Revealed: Shoppers given WRONG sale return rights info by 10 online stores
Ten online retailers including household names such as Accessorize and Oasis have been giving shoppers the wrong info about their return rights for sale items, a MoneySavingExpert.com investigation reveals – and five more including M&S and New Look have given info we believe is misleading.
Shops can offer their own returns policies that go over and above what's guaranteed in consumer law. But under the Consumer Contracts Regulations 2013, if you buy something online you've normally a minimum of 14 days after it's delivered to cancel your order, then a further 14 days after cancellation to return it for a full refund – whether or not it was in a sale. This applies even if you've just changed your mind.
Yet as the Boxing Day sales approach, we've found 15 online stores that have been giving wrong info about return rights for sale items, or info we believe is misleading (see the full table below). For example, these were plain wrong:
- Accessorize said: "Get them back to us within 30 days of receipt (14 days for outlet or sale pieces)". This isn't right – you've 14 days to cancel and a further 14 days to get 'them', ie, the goods, back, whether on sale or not.
- Oasis said: "You must then within 28 days of receiving the goods (14 days for reduced or sale products) return the goods to us." Again this isn't right, as you've 14 days to cancel and a further 14 to return sale items – after we contacted Oasis, it amended its site.
In total, we found:
- 10 retailers were just plain wrong on your return rights. Other examples of online stores that gave the wrong info, in addition to the two above, included Boden, Monsoon and Never Fully Dressed.
- Five more hid your real rights. Online stores' own returns policies are often less generous in some respects than your legal rights – and we believe return rights info that fully details a retailer's own policy without also explaining your legal rights is misleading.
For example, M&S's 'Returns and refunds' page sets out its 'goodwill returns policy' in full – giving you 14 days to return sale items bought online – but only added briefly that "Your statutory rights are not affected", ie, that you also have your legal rights in addition to this policy. This left shoppers having to click through if they wanted a further explanation. Other online stores that gave info we believe was misleading included Burberry and New Look.
'No excuse to play fast and loose with consumer rights'
Martin Lewis, MoneySavingExpert.com founder, said: "There is no excuse for some of the nation's flagship retailers to play fast and loose with their customers' statutory consumer rights.
"These rules aren't new. This is the fifth Christmas since they came into effect. We've even flagged up before similar crap information on stores' websites. Yet things aren't improving at anything close to the pace needed. This indicates at best a flagrant lack of care for their customers, or at worst, a deliberate attempt to defeat the law to protect their own pockets.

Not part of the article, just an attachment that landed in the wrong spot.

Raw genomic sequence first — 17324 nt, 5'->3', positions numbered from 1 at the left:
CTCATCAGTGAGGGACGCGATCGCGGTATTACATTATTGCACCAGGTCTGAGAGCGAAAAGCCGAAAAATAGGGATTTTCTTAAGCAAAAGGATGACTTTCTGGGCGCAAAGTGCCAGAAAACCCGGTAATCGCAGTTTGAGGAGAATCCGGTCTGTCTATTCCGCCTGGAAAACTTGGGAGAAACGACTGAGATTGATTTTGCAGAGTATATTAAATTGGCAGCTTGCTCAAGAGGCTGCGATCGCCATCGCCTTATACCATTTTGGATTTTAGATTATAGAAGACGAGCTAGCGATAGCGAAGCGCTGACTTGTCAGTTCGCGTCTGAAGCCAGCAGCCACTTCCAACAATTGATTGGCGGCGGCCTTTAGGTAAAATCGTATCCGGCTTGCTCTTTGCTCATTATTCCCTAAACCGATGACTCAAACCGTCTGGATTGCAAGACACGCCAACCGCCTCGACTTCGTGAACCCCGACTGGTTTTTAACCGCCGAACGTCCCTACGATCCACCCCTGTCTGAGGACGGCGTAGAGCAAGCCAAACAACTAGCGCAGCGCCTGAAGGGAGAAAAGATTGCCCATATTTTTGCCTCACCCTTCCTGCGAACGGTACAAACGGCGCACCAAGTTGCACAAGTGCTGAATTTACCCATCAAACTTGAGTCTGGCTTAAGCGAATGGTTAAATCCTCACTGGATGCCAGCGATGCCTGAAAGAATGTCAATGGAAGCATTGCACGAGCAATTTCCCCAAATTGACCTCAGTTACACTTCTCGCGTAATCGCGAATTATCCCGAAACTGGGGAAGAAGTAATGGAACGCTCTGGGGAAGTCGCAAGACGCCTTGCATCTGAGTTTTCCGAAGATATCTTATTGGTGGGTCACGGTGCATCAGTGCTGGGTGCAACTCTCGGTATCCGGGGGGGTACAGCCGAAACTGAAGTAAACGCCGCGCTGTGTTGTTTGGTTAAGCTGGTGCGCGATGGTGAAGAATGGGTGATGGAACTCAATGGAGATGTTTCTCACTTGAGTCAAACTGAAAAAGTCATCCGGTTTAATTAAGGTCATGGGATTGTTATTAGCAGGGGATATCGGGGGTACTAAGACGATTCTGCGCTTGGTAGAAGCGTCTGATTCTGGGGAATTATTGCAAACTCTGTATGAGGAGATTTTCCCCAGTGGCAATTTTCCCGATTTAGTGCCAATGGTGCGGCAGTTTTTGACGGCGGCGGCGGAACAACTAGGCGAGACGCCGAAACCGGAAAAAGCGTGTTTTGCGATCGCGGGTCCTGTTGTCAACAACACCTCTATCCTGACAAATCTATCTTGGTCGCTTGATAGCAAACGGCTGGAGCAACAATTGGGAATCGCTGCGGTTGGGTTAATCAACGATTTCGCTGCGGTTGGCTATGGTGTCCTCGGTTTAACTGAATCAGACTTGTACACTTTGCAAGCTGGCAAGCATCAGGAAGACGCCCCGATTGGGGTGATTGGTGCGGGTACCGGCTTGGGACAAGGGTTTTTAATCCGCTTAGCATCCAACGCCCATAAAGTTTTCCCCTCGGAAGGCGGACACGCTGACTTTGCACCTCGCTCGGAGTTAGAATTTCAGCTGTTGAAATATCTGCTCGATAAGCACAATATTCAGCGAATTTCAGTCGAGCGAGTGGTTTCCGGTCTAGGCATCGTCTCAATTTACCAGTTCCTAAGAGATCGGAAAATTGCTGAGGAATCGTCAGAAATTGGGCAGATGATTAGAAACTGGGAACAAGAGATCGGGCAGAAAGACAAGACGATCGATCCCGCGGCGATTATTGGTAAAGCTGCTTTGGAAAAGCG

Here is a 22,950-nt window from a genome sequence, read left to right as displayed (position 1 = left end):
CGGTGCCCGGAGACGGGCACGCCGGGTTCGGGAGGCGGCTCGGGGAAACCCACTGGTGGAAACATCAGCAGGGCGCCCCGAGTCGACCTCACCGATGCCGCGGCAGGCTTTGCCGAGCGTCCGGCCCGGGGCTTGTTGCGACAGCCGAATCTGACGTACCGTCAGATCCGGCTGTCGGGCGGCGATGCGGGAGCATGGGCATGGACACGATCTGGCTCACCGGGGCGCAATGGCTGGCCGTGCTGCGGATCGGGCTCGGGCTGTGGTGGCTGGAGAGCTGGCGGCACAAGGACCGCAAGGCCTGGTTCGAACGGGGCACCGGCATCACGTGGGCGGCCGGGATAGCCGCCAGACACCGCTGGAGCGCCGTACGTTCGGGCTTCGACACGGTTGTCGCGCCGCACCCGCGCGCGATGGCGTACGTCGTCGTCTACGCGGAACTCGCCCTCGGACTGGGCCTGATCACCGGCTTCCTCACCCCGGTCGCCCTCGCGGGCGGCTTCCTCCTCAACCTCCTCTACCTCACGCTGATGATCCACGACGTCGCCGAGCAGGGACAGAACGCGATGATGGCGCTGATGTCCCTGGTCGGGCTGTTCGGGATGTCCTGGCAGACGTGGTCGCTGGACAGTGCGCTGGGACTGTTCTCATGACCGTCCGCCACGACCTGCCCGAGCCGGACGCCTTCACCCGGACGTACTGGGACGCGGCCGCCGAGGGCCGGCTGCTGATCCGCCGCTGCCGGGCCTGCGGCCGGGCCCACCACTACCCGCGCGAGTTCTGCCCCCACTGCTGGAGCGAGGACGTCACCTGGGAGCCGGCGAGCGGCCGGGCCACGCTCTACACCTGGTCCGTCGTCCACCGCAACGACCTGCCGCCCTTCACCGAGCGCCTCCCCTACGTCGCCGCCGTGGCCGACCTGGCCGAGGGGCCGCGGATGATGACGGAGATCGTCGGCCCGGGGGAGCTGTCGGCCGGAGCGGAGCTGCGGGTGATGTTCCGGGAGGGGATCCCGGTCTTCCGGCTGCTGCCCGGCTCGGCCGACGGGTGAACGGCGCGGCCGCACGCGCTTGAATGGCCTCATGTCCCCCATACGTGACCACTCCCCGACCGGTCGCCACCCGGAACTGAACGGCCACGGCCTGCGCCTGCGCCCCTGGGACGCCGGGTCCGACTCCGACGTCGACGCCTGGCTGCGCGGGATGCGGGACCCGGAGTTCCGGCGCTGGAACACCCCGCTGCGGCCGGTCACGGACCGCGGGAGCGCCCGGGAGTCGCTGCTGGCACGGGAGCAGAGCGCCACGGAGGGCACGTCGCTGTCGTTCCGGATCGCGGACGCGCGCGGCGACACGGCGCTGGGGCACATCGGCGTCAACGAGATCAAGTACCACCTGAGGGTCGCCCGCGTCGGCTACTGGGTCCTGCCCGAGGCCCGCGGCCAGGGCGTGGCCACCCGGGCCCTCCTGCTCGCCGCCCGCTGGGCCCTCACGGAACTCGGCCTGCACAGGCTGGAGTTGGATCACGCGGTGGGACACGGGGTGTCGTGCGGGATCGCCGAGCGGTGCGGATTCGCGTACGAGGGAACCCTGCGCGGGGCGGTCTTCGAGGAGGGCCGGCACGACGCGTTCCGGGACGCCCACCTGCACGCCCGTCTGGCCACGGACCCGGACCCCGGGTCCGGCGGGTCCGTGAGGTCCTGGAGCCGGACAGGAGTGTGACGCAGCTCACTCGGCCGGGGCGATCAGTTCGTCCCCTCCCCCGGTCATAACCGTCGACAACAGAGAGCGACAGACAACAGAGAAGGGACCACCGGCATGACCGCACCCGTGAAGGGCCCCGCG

“If this continues, enforcement action should be taken by Trading Standards. We will be forwarding our research findings to them. Yet meanwhile everyone should tool up on their consumer rights knowledge.
"While legally you can only return goods bought in store if they're faulty (though many retailers' policies are more generous), buy something online, and by law, provided it is not perishable or personalised, you have 14 days in which to tell them you're sending it back, and 14 days after you tell them to send it back. That's a maximum 28 days. If their websites give worse terms, or try to claim different, politely inform them they're talking balderdash and baloney."
Retailer-by-retailer return rights info
We scoured 100 retailers' sites to see if their returns policies fully informed shoppers of their legal rights on sale items, and found 15 that fell short:
|RETAILER||WHAT THE WEBSITE SAID||OUR VERDICT||IS IT CHANGING ITS POLICY?|
|Accessorize||"Get them back to us within 30 days of receipt (14 days for outlet or sale pieces)"||Wrong – you've 14 days to cancel then a further 14 days to return, even sale items||No – its policy hasn't changed. It told us cancellation info is listed separately on its T&Cs page|
|Anthropologie||"This standard right of return or exchange is provided in addition to the cancellation right set out above and does not affect your statutory rights as a consumer... Sale items can be returned within 14 days from the dispatch date"||Misleading – should be clearer: you've 14 days to cancel and a further 14 to return under statutory rights, not just say they're not affected (cancellation rights were on another page, not "set out above")||Yes – it's now amended its policy|
|Boden||"If you return an item within three months of receipt (although this is reduced to 14 days on sale goods), we'll give you back the amount you paid for the item"||Wrong – you've 14 days after delivery to cancel then a further 14 days to return||Yes – it's now amended its policy|